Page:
SRK's Fan: 'Great indie-film unnecessarily Bollywood-ised'

SRKs Fan: Great indie-film unnecessarily Bollywood-ised
Actor Shah Rukh Khan, left, poses for photographers with his Madame Tussauds wax figure in central London ahead of the launch of Khan's new film 'Fan'.

Dubai - Fan meanders a trifle too long but is honest in its emotional core of fan-star relationship, writes Deepa Gauri



By Deepa Gauri

Published: Fri 15 Apr 2016, 1:07 PM

Last updated: Fri 22 Apr 2016, 4:10 PM

You could call Fan a twisted piece of work or a multi-layered one.
Either way, do not look for logic because in obsession, hatred and single-minded purpose, there is no room for logic. People just get things done.
Ok, for a minute, let us play Fan's advocate: For that, here is its thread. There is Gaurav, the obsessed fan of superstar Aryan Khanna, who desperately wants to meet the actor. A crime by Gaurav, done in good intention to protect Aryan's reputation, lands him in jail at the behest of the actor. Aryan is not at his glorious best: he is troubled with his films flopping and what not. And he only had the best interests for Gaurav; as he says - to correct him for his mistake.
From then on, Fan is the reinterpretation of William Congreve's classic line: "Hell hath no fury like a woman scorned." Replace woman with 'fan' and you get the drift. The action shifts to London and Croatia as Aryan is 'scorned' and his reputation goes for a toss thanks to the elaborate manipulations by Gaurav. Does the fan win or the star? Watch that on screen.
Fan has a fantastic premise: You could take sides with any one - Gaurav or Aryan - or none. Both are right - and both are wrong - it is in your perspective.
This ambiguity never falters through the entire runtime of the film. That, indeed, is the beauty of Fan. It doesn't take sides nor does it allow viewers to take sides. Hero becomes villain, and villain becomes hero. Aryan comes natural to Shah Rukh Khan; his realization of his losing clout; the ego-bruise he takes at the hands of the police; his own mocking of his 'wedding dances' - all just brilliant and natural.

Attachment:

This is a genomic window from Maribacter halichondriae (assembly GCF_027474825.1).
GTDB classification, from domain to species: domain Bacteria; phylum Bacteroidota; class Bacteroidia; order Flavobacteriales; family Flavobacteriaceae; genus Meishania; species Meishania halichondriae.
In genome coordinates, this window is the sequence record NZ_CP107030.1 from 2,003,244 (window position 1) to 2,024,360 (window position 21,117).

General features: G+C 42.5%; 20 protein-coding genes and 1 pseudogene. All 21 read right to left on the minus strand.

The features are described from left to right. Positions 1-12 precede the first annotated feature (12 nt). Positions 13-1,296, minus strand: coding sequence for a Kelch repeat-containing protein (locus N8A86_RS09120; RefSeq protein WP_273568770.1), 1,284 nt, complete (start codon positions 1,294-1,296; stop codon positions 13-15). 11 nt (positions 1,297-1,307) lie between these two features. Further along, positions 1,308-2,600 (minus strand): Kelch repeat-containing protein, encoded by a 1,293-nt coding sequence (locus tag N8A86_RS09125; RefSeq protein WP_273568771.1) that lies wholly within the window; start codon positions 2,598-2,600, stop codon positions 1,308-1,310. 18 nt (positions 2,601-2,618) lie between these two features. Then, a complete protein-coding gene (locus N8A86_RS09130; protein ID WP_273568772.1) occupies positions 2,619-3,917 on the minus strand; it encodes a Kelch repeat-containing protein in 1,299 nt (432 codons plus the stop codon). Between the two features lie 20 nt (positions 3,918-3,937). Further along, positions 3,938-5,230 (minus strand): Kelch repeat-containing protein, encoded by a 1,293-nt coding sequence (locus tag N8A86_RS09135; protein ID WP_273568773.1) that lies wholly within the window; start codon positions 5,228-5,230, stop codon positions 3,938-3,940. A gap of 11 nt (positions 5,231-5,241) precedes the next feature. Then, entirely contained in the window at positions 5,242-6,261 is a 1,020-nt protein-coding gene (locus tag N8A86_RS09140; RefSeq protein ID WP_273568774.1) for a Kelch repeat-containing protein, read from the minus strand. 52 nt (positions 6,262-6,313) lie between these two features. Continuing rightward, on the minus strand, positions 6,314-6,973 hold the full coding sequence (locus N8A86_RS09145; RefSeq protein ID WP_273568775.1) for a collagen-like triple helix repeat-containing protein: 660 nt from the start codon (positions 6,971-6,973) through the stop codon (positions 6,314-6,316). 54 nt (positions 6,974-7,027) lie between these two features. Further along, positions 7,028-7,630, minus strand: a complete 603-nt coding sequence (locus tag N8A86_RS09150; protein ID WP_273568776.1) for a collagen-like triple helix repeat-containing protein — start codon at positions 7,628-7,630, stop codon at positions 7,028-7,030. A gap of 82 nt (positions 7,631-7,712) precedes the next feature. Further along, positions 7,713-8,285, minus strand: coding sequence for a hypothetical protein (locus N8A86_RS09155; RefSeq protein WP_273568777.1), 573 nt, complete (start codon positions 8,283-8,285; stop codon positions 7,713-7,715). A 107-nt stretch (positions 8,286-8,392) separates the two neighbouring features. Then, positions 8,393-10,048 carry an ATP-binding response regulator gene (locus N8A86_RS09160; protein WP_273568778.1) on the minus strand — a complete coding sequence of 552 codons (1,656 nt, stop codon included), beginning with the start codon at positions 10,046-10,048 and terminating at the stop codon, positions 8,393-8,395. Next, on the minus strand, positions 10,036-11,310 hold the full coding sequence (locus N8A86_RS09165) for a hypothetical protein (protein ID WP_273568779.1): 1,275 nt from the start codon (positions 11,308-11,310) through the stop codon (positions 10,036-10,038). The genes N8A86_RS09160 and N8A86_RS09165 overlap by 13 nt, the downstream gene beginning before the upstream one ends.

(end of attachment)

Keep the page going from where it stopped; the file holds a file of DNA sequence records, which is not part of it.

We could say that Gaurav need not have been so irritatingly cheeky. But then, who can predict fans and what they do - more so in a country where they kill and die for their stars?
Shah Rukh Khan becomes Gaurav - and that is not thanks to the VFX or toothy grin. He sheds his star inhibitions to go back to those Raju Ban Gaya Gentleman days, and plays the role with utter abandon. Yet, if you don't like Gaurav, that is the actor's success - because who on a sane note can love someone living the alter-life of another?
Fan, though, is hampered by its length. The film meanders as Gaurav suddenly becomes the 'super villain' - and that is its weakest link. There is no 'mind game' being played; things are conveniently plotted for Gaurav by the writers.
That is when you start twisting on your seat challenging the film's premise; that is when you see through the exercise and realise that Fan does not deliver what it promised on its trailer.
Fan becomes a Ra. One with all left-over superpowers granted to Gaurav. Writers, directors or actors are not responsible to meet our expectations. They make a movie as they envision it. We can like it or not. We like Fan, its premise, its actor; but we resent the simplistic manner in which such high-potent material has been handled.
The fallacy of comparisons notwithstanding, for SRK, Fan is way ahead the league than Dilwale but several notches below a Chak De India. Fan is long and as some say 'illogical' but it is honest in its star-fan confrontation. It is great indie-film material that just got unnecessarily Bollywood-ised.
Fan
Directed by Maneesh Sharma
Starring: Shah Rukh Khan & Shah Rukh Khan
Rating: 2.5/5
Now playing at theatres in the UAE


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